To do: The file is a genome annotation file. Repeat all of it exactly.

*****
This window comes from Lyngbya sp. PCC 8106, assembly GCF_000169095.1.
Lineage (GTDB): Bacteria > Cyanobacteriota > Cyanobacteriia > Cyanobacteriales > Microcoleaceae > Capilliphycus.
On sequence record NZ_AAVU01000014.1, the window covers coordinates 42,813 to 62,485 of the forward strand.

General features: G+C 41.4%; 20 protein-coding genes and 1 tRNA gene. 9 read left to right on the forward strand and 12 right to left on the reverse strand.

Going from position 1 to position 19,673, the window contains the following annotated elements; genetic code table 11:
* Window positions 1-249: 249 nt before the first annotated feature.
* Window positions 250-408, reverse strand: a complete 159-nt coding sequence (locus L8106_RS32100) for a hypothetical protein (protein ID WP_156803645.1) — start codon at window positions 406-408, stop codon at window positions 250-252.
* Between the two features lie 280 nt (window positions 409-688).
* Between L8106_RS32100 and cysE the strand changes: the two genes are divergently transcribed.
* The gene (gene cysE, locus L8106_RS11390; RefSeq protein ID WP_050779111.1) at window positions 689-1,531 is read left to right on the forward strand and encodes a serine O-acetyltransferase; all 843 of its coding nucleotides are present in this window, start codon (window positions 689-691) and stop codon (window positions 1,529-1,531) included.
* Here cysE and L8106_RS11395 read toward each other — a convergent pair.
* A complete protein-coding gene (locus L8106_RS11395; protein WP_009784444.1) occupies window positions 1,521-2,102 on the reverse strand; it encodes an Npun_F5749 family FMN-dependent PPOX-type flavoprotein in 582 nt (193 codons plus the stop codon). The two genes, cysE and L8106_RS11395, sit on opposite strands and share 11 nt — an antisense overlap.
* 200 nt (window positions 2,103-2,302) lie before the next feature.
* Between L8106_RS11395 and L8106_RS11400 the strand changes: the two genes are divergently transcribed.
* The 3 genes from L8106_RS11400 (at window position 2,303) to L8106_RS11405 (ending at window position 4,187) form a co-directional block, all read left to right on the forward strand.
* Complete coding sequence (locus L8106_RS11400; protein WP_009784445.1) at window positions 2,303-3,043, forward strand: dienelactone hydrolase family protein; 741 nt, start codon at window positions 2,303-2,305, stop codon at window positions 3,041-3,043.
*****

This window comes from Lyngbya sp. PCC 8106, assembly GCF_000169095.1.
Lineage (GTDB): Bacteria > Cyanobacteriota > Cyanobacteriia > Cyanobacteriales > Microcoleaceae > Capilliphycus.
On sequence record NZ_AAVU01000014.1, the window covers coordinates 42,813 to 62,485 of the forward strand.

General features: G+C 41.4%; 20 protein-coding genes and 1 tRNA gene. 9 read left to right on the forward strand and 12 right to left on the reverse strand.

Going from position 1 to position 19,673, the window contains the following annotated elements; genetic code table 11:
* Window positions 1-249: 249 nt before the first annotated feature.
* Window positions 250-408, reverse strand: a complete 159-nt coding sequence (locus L8106_RS32100) for a hypothetical protein (protein ID WP_156803645.1) — start codon at window positions 406-408, stop codon at window positions 250-252.
* Between the two features lie 280 nt (window positions 409-688).
* Between L8106_RS32100 and cysE the strand changes: the two genes are divergently transcribed.
* The gene (gene cysE, locus L8106_RS11390; RefSeq protein ID WP_050779111.1) at window positions 689-1,531 is read left to right on the forward strand and encodes a serine O-acetyltransferase; all 843 of its coding nucleotides are present in this window, start codon (window positions 689-691) and stop codon (window positions 1,529-1,531) included.
* Here cysE and L8106_RS11395 read toward each other — a convergent pair.
* A complete protein-coding gene (locus L8106_RS11395; protein WP_009784444.1) occupies window positions 1,521-2,102 on the reverse strand; it encodes an Npun_F5749 family FMN-dependent PPOX-type flavoprotein in 582 nt (193 codons plus the stop codon). The two genes, cysE and L8106_RS11395, sit on opposite strands and share 11 nt — an antisense overlap.
* 200 nt (window positions 2,103-2,302) lie before the next feature.
* Between L8106_RS11395 and L8106_RS11400 the strand changes: the two genes are divergently transcribed.
* The 3 genes from L8106_RS11400 (at window position 2,303) to L8106_RS11405 (ending at window position 4,187) form a co-directional block, all read left to right on the forward strand.
* Complete coding sequence (locus L8106_RS11400; protein WP_009784445.1) at window positions 2,303-3,043, forward strand: dienelactone hydrolase family protein; 741 nt, start codon at window positions 2,303-2,305, stop codon at window positions 3,041-3,043.